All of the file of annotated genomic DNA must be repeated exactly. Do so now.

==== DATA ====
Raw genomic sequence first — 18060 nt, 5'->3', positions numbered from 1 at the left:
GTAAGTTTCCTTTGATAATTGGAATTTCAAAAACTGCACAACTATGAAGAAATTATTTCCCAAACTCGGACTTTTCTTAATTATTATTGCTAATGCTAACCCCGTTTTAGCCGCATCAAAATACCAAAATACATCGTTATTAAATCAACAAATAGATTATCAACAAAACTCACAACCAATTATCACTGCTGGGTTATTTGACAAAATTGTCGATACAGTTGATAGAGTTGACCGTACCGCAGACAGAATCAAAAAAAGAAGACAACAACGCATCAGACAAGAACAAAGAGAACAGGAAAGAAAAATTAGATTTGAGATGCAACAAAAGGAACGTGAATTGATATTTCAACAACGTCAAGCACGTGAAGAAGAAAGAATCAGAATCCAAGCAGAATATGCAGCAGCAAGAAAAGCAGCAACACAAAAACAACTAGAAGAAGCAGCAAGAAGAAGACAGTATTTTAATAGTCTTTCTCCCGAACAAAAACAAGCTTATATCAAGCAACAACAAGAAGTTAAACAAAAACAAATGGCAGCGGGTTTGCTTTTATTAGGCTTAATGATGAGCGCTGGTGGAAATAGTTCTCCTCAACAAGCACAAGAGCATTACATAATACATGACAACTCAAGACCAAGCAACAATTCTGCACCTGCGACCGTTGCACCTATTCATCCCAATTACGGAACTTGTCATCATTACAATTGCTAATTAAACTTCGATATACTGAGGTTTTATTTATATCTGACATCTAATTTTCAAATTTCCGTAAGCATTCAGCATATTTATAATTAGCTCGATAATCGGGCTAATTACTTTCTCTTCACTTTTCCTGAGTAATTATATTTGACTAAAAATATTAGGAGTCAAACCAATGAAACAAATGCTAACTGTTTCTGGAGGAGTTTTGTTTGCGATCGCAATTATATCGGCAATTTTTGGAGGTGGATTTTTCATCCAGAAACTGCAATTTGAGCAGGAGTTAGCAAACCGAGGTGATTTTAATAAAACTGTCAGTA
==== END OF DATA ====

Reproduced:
Raw genomic sequence first — 18060 nt, 5'->3', positions numbered from 1 at the left:
GTAAGTTTCCTTTGATAATTGGAATTTCAAAAACTGCACAACTATGAAGAAATTATTTCCCAAACTCGGACTTTTCTTAATTATTATTGCTAATGCTAACCCCGTTTTAGCCGCATCAAAATACCAAAATACATCGTTATTAAATCAACAAATAGATTATCAACAAAACTCACAACCAATTATCACTGCTGGGTTATTTGACAAAATTGTCGATACAGTTGATAGAGTTGACCGTACCGCAGACAGAATCAAAAAAAGAAGACAACAACGCATCAGACAAGAACAAAGAGAACAGGAAAGAAAAATTAGATTTGAGATGCAACAAAAGGAACGTGAATTGATATTTCAACAACGTCAAGCACGTGAAGAAGAAAGAATCAGAATCCAAGCAGAATATGCAGCAGCAAGAAAAGCAGCAACACAAAAACAACTAGAAGAAGCAGCAAGAAGAAGACAGTATTTTAATAGTCTTTCTCCCGAACAAAAACAAGCTTATATCAAGCAACAACAAGAAGTTAAACAAAAACAAATGGCAGCGGGTTTGCTTTTATTAGGCTTAATGATGAGCGCTGGTGGAAATAGTTCTCCTCAACAAGCACAAGAGCATTACATAATACATGACAACTCAAGACCAAGCAACAATTCTGCACCTGCGACCGTTGCACCTATTCATCCCAATTACGGAACTTGTCATCATTACAATTGCTAATTAAACTTCGATATACTGAGGTTTTATTTATATCTGACATCTAATTTTCAAATTTCCGTAAGCATTCAGCATATTTATAATTAGCTCGATAATCGGGCTAATTACTTTCTCTTCACTTTTCCTGAGTAATTATATTTGACTAAAAATATTAGGAGTCAAACCAATGAAACAAATGCTAACTGTTTCTGGAGGAGTTTTGTTTGCGATCGCAATTATATCGGCAATTTTTGGAGGTGGATTTTTCATCCAGAAACTGCAATTTGAGCAGGAGTTAGCAAACCGAGGTGATTTTAATAAAACTGTCAGTA